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I just built an outdoor natural gas fireplace. After construction I found that the flame gave off hardly any heat. After checking the gas pressure I found that I have less that 1 pound of pressure not the required 3-7 psi which would explain the low flame. Is there a way to increase the pressure in the gas line. Or is there a way to disassemble the gas line under the house to remove unneeded gas pipe, thus increasing the pressure? All of the appliances in the house are ran off the same gas line but are working optimally (including stove, double sided wall heater, on demand hot water heater)

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Work on natural gas lines requires a licensed professional in most locations. Part of their requirement is knowing the type and size of pipes needed to maintain proper pressure over a given distance and how to verify your system has capacity for the additional load. –  BMitch Jan 18 '13 at 13:21
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1 Answer

If the pressure you're measuring is the static pressure, that is the pressure in the line with no gas flowing, that pressure is the same everywhere in the line. You cannot increase that pressure by removing unneeded gas pipe. Instead, you can try having the gas company adjust or replace your regulator.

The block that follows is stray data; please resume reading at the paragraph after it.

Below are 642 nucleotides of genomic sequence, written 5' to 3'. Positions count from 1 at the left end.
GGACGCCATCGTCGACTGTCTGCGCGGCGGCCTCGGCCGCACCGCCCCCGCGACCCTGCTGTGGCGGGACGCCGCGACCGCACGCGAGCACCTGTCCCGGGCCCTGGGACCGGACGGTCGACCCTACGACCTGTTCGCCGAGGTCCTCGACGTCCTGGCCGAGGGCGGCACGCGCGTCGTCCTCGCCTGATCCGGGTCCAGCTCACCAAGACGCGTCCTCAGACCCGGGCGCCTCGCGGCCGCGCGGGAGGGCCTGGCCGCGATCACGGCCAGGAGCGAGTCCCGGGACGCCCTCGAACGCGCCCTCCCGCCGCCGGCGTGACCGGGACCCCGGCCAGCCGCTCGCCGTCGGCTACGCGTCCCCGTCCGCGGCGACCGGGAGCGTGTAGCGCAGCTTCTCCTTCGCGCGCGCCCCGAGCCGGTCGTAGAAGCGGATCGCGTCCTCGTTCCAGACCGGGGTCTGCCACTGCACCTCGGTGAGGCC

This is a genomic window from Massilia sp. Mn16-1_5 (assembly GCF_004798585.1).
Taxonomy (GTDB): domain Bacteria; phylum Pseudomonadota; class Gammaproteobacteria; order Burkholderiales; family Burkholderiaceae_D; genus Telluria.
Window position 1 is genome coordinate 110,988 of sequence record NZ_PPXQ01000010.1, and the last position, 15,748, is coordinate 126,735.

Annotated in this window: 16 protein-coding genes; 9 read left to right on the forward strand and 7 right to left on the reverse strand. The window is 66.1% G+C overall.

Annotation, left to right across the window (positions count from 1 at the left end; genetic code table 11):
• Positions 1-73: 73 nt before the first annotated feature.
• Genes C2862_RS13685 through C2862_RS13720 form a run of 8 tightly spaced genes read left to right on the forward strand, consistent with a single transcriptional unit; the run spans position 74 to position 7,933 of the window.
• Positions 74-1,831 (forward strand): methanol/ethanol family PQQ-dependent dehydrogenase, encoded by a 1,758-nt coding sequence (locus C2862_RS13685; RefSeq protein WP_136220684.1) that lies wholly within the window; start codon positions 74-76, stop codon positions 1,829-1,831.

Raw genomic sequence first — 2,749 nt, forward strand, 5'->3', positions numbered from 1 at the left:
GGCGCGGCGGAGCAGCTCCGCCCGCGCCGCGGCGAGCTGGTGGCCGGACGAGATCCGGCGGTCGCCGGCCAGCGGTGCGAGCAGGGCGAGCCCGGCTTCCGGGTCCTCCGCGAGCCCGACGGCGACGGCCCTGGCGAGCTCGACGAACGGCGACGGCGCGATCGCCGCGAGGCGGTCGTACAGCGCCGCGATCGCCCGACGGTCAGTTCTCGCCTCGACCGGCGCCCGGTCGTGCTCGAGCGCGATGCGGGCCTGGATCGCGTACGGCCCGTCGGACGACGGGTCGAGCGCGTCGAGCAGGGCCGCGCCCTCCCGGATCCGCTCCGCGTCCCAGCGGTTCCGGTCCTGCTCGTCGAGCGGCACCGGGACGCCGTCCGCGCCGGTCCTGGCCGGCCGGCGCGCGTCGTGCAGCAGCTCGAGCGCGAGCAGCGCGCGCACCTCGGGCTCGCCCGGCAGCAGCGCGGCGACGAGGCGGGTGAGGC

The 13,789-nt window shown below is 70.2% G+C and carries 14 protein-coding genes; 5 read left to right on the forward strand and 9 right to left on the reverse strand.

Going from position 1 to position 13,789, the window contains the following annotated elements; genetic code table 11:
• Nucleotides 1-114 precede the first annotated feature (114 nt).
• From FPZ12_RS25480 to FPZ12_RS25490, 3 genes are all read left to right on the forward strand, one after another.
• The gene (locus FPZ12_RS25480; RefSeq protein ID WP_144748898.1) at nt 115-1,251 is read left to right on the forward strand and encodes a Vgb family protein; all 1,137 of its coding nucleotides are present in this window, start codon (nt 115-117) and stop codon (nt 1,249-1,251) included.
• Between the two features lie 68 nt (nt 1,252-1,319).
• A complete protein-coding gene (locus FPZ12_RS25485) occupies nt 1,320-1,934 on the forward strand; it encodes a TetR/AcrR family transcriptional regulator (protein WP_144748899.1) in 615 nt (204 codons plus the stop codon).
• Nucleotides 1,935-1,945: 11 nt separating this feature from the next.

If you're measuring the pressure while gas is flowing, you might have lines that are too small, long or bendy. You might also have a gas meter that's undersized or defective. I again suggest calling the gas company to see if the meter needs to be replaced.

I hate when people say this on a DIY site, but it's probably a good idea to call a pro. But the gas company should be happy to at least answer your questions, since you're trying to use more gas. If the meter or regulator needs service or replacement, they should do that for free.

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